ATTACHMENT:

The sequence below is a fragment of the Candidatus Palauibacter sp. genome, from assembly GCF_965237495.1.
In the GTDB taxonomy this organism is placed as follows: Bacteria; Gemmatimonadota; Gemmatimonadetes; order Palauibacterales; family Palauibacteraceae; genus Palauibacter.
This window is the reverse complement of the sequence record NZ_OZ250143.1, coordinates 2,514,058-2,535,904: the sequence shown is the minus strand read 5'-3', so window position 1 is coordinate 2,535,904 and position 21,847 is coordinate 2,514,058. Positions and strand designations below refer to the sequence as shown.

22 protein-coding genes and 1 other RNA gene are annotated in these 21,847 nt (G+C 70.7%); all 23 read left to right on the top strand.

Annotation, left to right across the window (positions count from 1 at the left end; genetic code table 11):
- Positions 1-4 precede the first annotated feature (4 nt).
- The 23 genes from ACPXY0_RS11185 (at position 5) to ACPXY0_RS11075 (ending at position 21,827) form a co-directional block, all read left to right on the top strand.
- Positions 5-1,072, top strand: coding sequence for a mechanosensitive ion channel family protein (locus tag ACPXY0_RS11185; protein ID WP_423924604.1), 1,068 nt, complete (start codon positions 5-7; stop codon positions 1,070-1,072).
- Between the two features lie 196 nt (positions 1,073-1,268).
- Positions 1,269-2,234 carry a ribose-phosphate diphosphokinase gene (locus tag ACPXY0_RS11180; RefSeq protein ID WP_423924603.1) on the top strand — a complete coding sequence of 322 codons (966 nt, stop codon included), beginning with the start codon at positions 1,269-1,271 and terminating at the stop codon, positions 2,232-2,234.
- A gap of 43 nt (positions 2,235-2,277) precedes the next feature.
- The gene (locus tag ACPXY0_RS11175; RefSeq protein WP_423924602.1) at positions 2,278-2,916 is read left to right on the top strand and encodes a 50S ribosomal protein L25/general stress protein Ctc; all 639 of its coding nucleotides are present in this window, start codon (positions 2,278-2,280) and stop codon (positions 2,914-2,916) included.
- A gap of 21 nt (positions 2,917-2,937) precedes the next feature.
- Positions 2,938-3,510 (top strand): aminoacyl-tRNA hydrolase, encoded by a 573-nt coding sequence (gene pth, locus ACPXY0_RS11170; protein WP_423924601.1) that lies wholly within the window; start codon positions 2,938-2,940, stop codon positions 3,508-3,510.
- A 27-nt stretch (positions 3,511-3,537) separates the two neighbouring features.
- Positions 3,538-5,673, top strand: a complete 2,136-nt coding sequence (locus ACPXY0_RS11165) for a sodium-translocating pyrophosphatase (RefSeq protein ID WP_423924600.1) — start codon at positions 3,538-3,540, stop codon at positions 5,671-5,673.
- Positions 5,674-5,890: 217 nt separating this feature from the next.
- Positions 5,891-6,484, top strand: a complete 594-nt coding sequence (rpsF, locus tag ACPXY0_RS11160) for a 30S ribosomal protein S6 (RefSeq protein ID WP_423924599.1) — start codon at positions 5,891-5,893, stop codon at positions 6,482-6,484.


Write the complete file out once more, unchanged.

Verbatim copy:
The sequence below is a fragment of the Candidatus Palauibacter sp. genome, from assembly GCF_965237495.1.
In the GTDB taxonomy this organism is placed as follows: Bacteria; Gemmatimonadota; Gemmatimonadetes; order Palauibacterales; family Palauibacteraceae; genus Palauibacter.
This window is the reverse complement of the sequence record NZ_OZ250143.1, coordinates 2,514,058-2,535,904: the sequence shown is the minus strand read 5'-3', so window position 1 is coordinate 2,535,904 and position 21,847 is coordinate 2,514,058. Positions and strand designations below refer to the sequence as shown.

22 protein-coding genes and 1 other RNA gene are annotated in these 21,847 nt (G+C 70.7%); all 23 read left to right on the top strand.

Annotation, left to right across the window (positions count from 1 at the left end; genetic code table 11):
- Positions 1-4 precede the first annotated feature (4 nt).
- The 23 genes from ACPXY0_RS11185 (at position 5) to ACPXY0_RS11075 (ending at position 21,827) form a co-directional block, all read left to right on the top strand.
- Positions 5-1,072, top strand: coding sequence for a mechanosensitive ion channel family protein (locus tag ACPXY0_RS11185; protein ID WP_423924604.1), 1,068 nt, complete (start codon positions 5-7; stop codon positions 1,070-1,072).
- Between the two features lie 196 nt (positions 1,073-1,268).
- Positions 1,269-2,234 carry a ribose-phosphate diphosphokinase gene (locus tag ACPXY0_RS11180; RefSeq protein ID WP_423924603.1) on the top strand — a complete coding sequence of 322 codons (966 nt, stop codon included), beginning with the start codon at positions 1,269-1,271 and terminating at the stop codon, positions 2,232-2,234.
- A gap of 43 nt (positions 2,235-2,277) precedes the next feature.
- The gene (locus tag ACPXY0_RS11175; RefSeq protein WP_423924602.1) at positions 2,278-2,916 is read left to right on the top strand and encodes a 50S ribosomal protein L25/general stress protein Ctc; all 639 of its coding nucleotides are present in this window, start codon (positions 2,278-2,280) and stop codon (positions 2,914-2,916) included.
- A gap of 21 nt (positions 2,917-2,937) precedes the next feature.
- Positions 2,938-3,510 (top strand): aminoacyl-tRNA hydrolase, encoded by a 573-nt coding sequence (gene pth, locus ACPXY0_RS11170; protein WP_423924601.1) that lies wholly within the window; start codon positions 2,938-2,940, stop codon positions 3,508-3,510.
- A 27-nt stretch (positions 3,511-3,537) separates the two neighbouring features.
- Positions 3,538-5,673, top strand: a complete 2,136-nt coding sequence (locus ACPXY0_RS11165) for a sodium-translocating pyrophosphatase (RefSeq protein ID WP_423924600.1) — start codon at positions 3,538-3,540, stop codon at positions 5,671-5,673.
- Positions 5,674-5,890: 217 nt separating this feature from the next.
- Positions 5,891-6,484, top strand: a complete 594-nt coding sequence (rpsF, locus tag ACPXY0_RS11160) for a 30S ribosomal protein S6 (RefSeq protein ID WP_423924599.1) — start codon at positions 5,891-5,893, stop codon at positions 6,482-6,484.